The patient presented is 28 years old and was looking to revise a previous breast augmentation. During her examination, I could see that her right breast had a downward elevation of the nipple-areola and a lower inframammary fold due to bottoming out. The left breast had scar tissue, also known as capsular contracture, which had formed around the implant. After listening to her expectations and agreeing on her goals to regain her breast appearance, we scheduled a surgery date.
As you can see by the patient photo to the right, she is now four weeks post-surgery, and she has balanced symmetry and nice volume in both breasts.
Tubular breast deformities are not all that uncommon. By definition, it is associated with herniation of breast tissue into the nipple areolar complex, constriction along the lower pole of the breast causing a poorly defined inframammary fold. Often the nipple areolar complexes are also lowered causing some degree of sagginess or ptosis.
Repair of the tubular breast can be performed by placing saline or silicone breast implants either through the subglandular or under the muscle with a dual plane technique. In the past implants were usually placed above the muscle in the subglandular pocket. However, presently Dr. Linder places the implant most commonly in the dual plane, two-thirds under and one-third over the muscle, depending upon the degree of the tubular breast deformity. If there is a very thick amount of glandular tissue subglandular retromammary placement may be preferable in order to allow some upper pole fullness along the medial sternal area (towards the middle of the chest cleavage area). If, however, the tubular breast is associated with minimal amounts of breast tissue, then Dr. Linder places the implants usually under the muscle medially in order to reduce visibility palpability of the implant edge.
Reconstruction of a tubular breast includes breast augmentation with saline or silicone implants, releasing the inframammary fold, the crease line underneath the breast, to a proper position and scoring of the lower pole of the breast in order to evaginate it outward, allowing it to become more rounded in shape. If there is a significant degree of sagginess, then a breast lift may also be required with a reduction of the size of the areolar.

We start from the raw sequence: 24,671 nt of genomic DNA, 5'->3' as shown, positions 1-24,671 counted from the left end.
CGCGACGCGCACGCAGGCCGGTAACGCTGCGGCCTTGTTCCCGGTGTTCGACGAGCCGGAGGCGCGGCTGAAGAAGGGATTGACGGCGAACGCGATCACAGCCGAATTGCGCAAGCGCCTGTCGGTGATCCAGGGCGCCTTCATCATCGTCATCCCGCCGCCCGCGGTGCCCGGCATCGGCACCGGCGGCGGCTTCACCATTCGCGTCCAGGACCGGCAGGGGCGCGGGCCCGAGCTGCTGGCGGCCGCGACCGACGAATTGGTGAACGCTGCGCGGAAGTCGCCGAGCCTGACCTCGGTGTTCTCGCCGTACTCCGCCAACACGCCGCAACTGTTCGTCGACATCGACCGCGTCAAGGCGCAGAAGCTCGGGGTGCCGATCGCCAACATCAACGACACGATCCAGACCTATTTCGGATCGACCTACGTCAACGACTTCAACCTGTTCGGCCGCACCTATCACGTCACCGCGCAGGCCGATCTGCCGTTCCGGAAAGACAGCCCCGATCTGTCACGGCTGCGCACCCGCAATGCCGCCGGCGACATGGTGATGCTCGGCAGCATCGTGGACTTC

Postoperatively, a tubular breast should be treated with an upper pole compression band which will allow relaxation of the upper portion of the breast, allow the implant to be inferiorly displaced and allow for the lower pole of the breast to become more rounded and less flattened in shape. The bands can sometimes be worn up to six to eight weeks, depending upon the length and time it takes to lower the implant to regain a normal rounded shape. Tubular breast deformity reconstruction is a challenging operation, but in the hands of a Board Certified Plastic Surgeon, can be a wonderful operation with a very satisfied patient.
The female patient presented is 26 years old and was looking to improve her breast appearance by increasing her breast volume and position. However, her thoughts about having a breast lift were concerning because of the potential scarring. During her examination, she showed a mild degree of breast sagging, and based on her expectations, a lift would be needed. After examining and listening to her goals, we agreed to schedule a primary augmentation and lift.
During her surgery, I placed 400 cc saline high profile breast implants. I overfilled the right implant to 440 cc and the left side to 455 cc to create fullness and symmetry. Because the implant alone would not elevate the breast enough and knowing her concern about scarring, I performed an incision type called the Benelli Lift to raise the nipples slightly.
As you can see, the patient is only four weeks post-surgery, but she has nice volume and symmetry, and she has a more youthful appearance.
I evaluated a 28-year-old female that was wanting to have a breast enhancement as well as address her stomach area concerns. After losing over 120 pounds, her breasts were deflated, and her abdomen had excess loose skin. After her examination and listening to her goals, we agreed on the expectation and scheduled her for surgery.
During her surgery, I performed a breast augmentation using high-profile 350 cc saline breast implants along with a formal mastopexy (breast lift). Regarding the stomach area, I performed an abdominoplasty (tummy tuck) to remove and tighten the skin. Performing these procedures after massive weight loss is very gratifying, especially when someone is only 28 years old.
The post-op photo is three months out, and her transformation is well on its way. She is extremely excited about her appearance and looks forward to this summer.
I evaluated an African American female wanting to have a breast augmentation. During her consultation and examination, she expressed her desire to regain her fullness and projection. After listening to her goals, we agreed to use Allergan 425cc high-profile saline breast implants for the primary augmentation. During her surgery, I over filled the 425cc implants to 465cc to increase her anterior/posterior projection.
Her post-op photo is two years out, and she is extremely happy with her fullness, size, and cleavage when wearing certain types of clothing.
Stuart. A. Linder, M.D., F.A.C.S. is a Beverly Hills plastic and reconstructive surgeon specializing in breast augmentation, liposuction, tummy tuck, and more.
Dr. Linder is certified by the American Society of Plastic and Reconstructive Surgeons and is a diplomate of the American Board of Plastic Surgery (ABPS).